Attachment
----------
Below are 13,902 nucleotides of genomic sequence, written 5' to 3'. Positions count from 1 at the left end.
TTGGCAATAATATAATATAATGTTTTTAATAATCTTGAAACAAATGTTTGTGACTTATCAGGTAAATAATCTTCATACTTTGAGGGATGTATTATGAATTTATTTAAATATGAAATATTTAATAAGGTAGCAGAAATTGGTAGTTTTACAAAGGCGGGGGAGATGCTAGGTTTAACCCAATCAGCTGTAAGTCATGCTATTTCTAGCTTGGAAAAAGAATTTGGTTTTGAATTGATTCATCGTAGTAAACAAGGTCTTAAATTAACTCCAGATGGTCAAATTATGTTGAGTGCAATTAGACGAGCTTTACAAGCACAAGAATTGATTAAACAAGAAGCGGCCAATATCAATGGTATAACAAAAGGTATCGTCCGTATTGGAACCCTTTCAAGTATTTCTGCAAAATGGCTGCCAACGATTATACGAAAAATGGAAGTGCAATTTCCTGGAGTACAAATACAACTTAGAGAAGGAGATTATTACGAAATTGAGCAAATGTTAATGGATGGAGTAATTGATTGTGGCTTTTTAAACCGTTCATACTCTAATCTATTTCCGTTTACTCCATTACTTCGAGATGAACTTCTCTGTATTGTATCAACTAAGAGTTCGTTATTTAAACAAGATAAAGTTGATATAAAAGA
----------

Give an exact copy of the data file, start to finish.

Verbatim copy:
Below are 13,902 nucleotides of genomic sequence, written 5' to 3'. Positions count from 1 at the left end.
TTGGCAATAATATAATATAATGTTTTTAATAATCTTGAAACAAATGTTTGTGACTTATCAGGTAAATAATCTTCATACTTTGAGGGATGTATTATGAATTTATTTAAATATGAAATATTTAATAAGGTAGCAGAAATTGGTAGTTTTACAAAGGCGGGGGAGATGCTAGGTTTAACCCAATCAGCTGTAAGTCATGCTATTTCTAGCTTGGAAAAAGAATTTGGTTTTGAATTGATTCATCGTAGTAAACAAGGTCTTAAATTAACTCCAGATGGTCAAATTATGTTGAGTGCAATTAGACGAGCTTTACAAGCACAAGAATTGATTAAACAAGAAGCGGCCAATATCAATGGTATAACAAAAGGTATCGTCCGTATTGGAACCCTTTCAAGTATTTCTGCAAAATGGCTGCCAACGATTATACGAAAAATGGAAGTGCAATTTCCTGGAGTACAAATACAACTTAGAGAAGGAGATTATTACGAAATTGAGCAAATGTTAATGGATGGAGTAATTGATTGTGGCTTTTTAAACCGTTCATACTCTAATCTATTTCCGTTTACTCCATTACTTCGAGATGAACTTCTCTGTATTGTATCAACTAAGAGTTCGTTATTTAAACAAGATAAAGTTGATATAAAAGA